Caribou Ranch Recording Studio

And just in case any of you are thinking I’m something of a name-dropper, well hell yes I am! If you’re in the biz, it’s what you do. My god, it’s just about become an art form in New York and L.A. As you might notice, even I am getting a little better at it.

Nigel’s producer at the time was James Stroud, who was producing Nigel’s album for Bang Records in Atlanta. He was given a 50K budget to produce the whole album (which was a healthy amount for an album in the early ’80’s) and James had decided to use several different studios, probably to spread the wealth around and get his name out there at the same time.

In L.A. we did the strings at Johnny’ Mandel’s Mendez Recording. where I was introduced to Glenn Dicterow, who had just been chosen as the new concertmaster of the New York Philharmonic, a position he ended up holding for 34 years. We recorded the lead vocals at the Scotti Brothers studio. where I met Susan Anton. A whole ‘nother story there. In Boulder, we recorded some of the backing vocals at North Star, and the remaining backing vocals and synth overdubs up at Caribou Ranch, maybe 10 miles up in the mountains from Boulder.

But it is the horn section recording at Krystal in L.A. that I want to tell you about, as it’s the only negative memory I have of that whole Nigel Olsson recording experience. See, James and I were told that the L.A. contractor could get us the Tower Of Power horns for our date. I was excited about that, and quickly researched Tower Of Power… how many horns, which kind, and what their upper range limits were. Well, they were all great players, and their range was sweet, and very high. So, I wasn’t worried about writing out of their range at all.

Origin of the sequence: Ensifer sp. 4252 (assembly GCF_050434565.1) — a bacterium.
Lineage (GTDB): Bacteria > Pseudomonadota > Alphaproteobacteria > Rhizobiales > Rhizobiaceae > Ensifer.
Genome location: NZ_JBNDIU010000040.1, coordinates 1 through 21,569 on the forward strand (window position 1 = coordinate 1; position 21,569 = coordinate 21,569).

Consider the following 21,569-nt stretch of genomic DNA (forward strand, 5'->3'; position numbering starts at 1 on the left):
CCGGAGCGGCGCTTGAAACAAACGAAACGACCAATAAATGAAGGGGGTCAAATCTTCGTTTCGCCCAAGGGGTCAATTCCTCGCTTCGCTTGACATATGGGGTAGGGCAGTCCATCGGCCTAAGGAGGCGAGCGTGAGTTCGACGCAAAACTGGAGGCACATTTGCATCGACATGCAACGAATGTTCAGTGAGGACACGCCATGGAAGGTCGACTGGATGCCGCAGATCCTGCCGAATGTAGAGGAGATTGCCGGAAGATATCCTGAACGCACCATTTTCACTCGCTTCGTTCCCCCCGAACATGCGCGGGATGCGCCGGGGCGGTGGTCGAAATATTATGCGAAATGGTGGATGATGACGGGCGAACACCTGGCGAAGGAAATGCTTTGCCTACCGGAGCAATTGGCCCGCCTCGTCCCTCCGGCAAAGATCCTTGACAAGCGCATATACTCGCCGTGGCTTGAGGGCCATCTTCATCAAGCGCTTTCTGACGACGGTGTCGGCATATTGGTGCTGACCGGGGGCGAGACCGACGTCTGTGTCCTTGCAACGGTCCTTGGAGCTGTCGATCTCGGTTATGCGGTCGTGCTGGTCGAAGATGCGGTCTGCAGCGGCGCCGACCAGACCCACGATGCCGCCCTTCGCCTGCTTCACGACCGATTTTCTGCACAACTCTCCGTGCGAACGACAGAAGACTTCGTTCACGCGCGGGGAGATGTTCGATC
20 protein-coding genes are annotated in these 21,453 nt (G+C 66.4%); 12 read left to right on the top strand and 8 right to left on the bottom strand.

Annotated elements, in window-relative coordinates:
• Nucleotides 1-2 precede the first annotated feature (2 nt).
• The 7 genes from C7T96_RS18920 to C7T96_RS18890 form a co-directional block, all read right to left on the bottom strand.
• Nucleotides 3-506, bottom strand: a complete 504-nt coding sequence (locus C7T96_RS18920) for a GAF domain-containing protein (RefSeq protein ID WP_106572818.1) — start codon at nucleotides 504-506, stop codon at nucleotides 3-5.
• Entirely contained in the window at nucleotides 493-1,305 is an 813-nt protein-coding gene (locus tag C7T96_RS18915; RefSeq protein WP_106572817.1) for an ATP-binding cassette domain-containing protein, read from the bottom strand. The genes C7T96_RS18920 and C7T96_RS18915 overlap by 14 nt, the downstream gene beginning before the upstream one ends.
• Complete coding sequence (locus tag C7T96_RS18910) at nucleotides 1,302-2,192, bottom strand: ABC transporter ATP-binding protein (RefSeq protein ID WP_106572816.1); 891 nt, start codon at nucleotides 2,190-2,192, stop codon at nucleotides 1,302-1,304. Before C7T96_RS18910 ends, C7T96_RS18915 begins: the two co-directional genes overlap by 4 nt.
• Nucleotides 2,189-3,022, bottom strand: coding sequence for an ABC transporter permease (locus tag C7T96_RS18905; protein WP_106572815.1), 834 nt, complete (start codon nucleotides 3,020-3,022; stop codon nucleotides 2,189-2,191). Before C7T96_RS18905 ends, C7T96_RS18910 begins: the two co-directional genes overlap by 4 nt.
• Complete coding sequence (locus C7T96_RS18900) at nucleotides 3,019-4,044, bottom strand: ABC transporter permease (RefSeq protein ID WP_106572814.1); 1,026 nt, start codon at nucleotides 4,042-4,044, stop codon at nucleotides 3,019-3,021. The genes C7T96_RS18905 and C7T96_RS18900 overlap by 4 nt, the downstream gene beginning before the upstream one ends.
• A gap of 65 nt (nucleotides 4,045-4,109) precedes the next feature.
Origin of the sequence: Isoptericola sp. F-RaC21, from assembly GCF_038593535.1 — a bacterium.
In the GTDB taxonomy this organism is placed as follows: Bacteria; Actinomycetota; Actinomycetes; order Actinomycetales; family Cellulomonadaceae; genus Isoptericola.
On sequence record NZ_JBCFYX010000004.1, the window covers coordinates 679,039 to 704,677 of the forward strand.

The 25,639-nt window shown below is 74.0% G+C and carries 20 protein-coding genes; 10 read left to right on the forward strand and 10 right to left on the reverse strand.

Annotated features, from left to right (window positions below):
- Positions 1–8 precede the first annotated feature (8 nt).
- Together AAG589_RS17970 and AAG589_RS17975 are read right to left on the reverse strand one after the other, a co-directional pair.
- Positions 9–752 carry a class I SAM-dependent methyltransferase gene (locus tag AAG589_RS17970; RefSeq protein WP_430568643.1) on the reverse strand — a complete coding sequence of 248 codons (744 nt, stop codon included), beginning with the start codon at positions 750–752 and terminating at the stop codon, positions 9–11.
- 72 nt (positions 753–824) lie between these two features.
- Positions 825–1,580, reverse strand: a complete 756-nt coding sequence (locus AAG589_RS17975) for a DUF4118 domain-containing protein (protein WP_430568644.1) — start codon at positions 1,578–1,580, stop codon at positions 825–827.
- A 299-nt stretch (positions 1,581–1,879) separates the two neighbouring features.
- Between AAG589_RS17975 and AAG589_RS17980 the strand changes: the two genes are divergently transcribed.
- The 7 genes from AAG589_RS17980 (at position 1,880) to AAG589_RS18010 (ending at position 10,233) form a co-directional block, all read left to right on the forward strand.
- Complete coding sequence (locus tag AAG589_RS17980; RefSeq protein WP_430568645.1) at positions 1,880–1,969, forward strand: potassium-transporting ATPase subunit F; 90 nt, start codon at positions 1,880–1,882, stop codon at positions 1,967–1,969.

Too bad, too, because when recording time came, the Tower Of Power horns cancelled on us (if they’d ever actually been booked at all, which I now doubt) and we got instead some of L.A.’s better studio horns. They were good, of course, but the lead trumpet couldn’t play the highest notes I’d written. After 20 minutes of failed takes, the producer, James, called for a break, in which time he took most of the horns into an inner office, leaving me and the second trumpet outside to consider what to do next.

The second trumpet guy looked over at me and said, “Mind if I try that lead part?”
I said no, go for it. He played the whole thing flawlessly, and I was amazed. “Why weren’t you playing lead on this?” I questioned.
He shrugged. “The contractor booked me as second. Nothing I could say.”

I was sitting there, fairly pissed that the contractor had messed up my recording session, when James and the other players came back into the studio. “James,” I started, “This guy can play it beautifully, hit all the notes, and…”
“We’re changing the arrangement,” James interrupted. “We’re going to delete these 8 measures where those high notes are, and we’ll fill them in later with a synth part.” And that was that. Such a shame, too, because the horn parts were, if I do say so, really great and would have added an exciting dimension to that particular song.